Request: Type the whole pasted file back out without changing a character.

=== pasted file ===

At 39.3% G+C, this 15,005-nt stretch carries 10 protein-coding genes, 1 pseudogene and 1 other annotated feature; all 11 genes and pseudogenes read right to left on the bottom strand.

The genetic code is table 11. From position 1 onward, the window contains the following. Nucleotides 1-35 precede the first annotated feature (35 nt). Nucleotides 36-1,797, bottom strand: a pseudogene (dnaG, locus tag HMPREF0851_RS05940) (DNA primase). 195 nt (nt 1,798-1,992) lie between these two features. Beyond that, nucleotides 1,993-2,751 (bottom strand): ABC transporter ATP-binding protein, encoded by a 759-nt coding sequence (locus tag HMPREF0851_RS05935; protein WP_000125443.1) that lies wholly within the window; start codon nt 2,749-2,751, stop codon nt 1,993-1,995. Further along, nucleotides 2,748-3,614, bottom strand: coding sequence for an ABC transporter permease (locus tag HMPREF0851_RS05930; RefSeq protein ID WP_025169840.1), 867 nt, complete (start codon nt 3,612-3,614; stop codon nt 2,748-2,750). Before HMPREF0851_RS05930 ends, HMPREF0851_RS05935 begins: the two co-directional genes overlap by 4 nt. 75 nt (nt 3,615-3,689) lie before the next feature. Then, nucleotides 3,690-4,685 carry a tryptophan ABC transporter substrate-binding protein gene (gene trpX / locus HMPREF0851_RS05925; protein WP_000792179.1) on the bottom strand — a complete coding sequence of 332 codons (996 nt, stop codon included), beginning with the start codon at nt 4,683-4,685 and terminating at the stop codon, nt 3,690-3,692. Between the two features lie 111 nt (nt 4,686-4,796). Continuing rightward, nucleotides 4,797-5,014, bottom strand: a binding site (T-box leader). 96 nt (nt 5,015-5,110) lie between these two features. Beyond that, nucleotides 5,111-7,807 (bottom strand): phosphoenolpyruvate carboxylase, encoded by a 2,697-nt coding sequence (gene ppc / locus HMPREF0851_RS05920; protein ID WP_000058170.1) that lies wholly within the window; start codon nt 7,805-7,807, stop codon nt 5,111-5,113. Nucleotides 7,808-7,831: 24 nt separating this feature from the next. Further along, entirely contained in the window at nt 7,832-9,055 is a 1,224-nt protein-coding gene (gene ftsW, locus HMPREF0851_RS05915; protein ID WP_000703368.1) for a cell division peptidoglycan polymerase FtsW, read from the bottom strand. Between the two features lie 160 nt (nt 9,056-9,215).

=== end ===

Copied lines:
At 39.3% G+C, this 15,005-nt stretch carries 10 protein-coding genes, 1 pseudogene and 1 other annotated feature; all 11 genes and pseudogenes read right to left on the bottom strand.

The genetic code is table 11. From position 1 onward, the window contains the following. Nucleotides 1-35 precede the first annotated feature (35 nt). Nucleotides 36-1,797, bottom strand: a pseudogene (dnaG, locus tag HMPREF0851_RS05940) (DNA primase). 195 nt (nt 1,798-1,992) lie between these two features. Beyond that, nucleotides 1,993-2,751 (bottom strand): ABC transporter ATP-binding protein, encoded by a 759-nt coding sequence (locus tag HMPREF0851_RS05935; protein WP_000125443.1) that lies wholly within the window; start codon nt 2,749-2,751, stop codon nt 1,993-1,995. Further along, nucleotides 2,748-3,614, bottom strand: coding sequence for an ABC transporter permease (locus tag HMPREF0851_RS05930; RefSeq protein ID WP_025169840.1), 867 nt, complete (start codon nt 3,612-3,614; stop codon nt 2,748-2,750). Before HMPREF0851_RS05930 ends, HMPREF0851_RS05935 begins: the two co-directional genes overlap by 4 nt. 75 nt (nt 3,615-3,689) lie before the next feature. Then, nucleotides 3,690-4,685 carry a tryptophan ABC transporter substrate-binding protein gene (gene trpX / locus HMPREF0851_RS05925; protein WP_000792179.1) on the bottom strand — a complete coding sequence of 332 codons (996 nt, stop codon included), beginning with the start codon at nt 4,683-4,685 and terminating at the stop codon, nt 3,690-3,692. Between the two features lie 111 nt (nt 4,686-4,796). Continuing rightward, nucleotides 4,797-5,014, bottom strand: a binding site (T-box leader). 96 nt (nt 5,015-5,110) lie between these two features. Beyond that, nucleotides 5,111-7,807 (bottom strand): phosphoenolpyruvate carboxylase, encoded by a 2,697-nt coding sequence (gene ppc / locus HMPREF0851_RS05920; protein ID WP_000058170.1) that lies wholly within the window; start codon nt 7,805-7,807, stop codon nt 5,111-5,113. Nucleotides 7,808-7,831: 24 nt separating this feature from the next. Further along, entirely contained in the window at nt 7,832-9,055 is a 1,224-nt protein-coding gene (gene ftsW, locus HMPREF0851_RS05915; protein ID WP_000703368.1) for a cell division peptidoglycan polymerase FtsW, read from the bottom strand. Between the two features lie 160 nt (nt 9,056-9,215).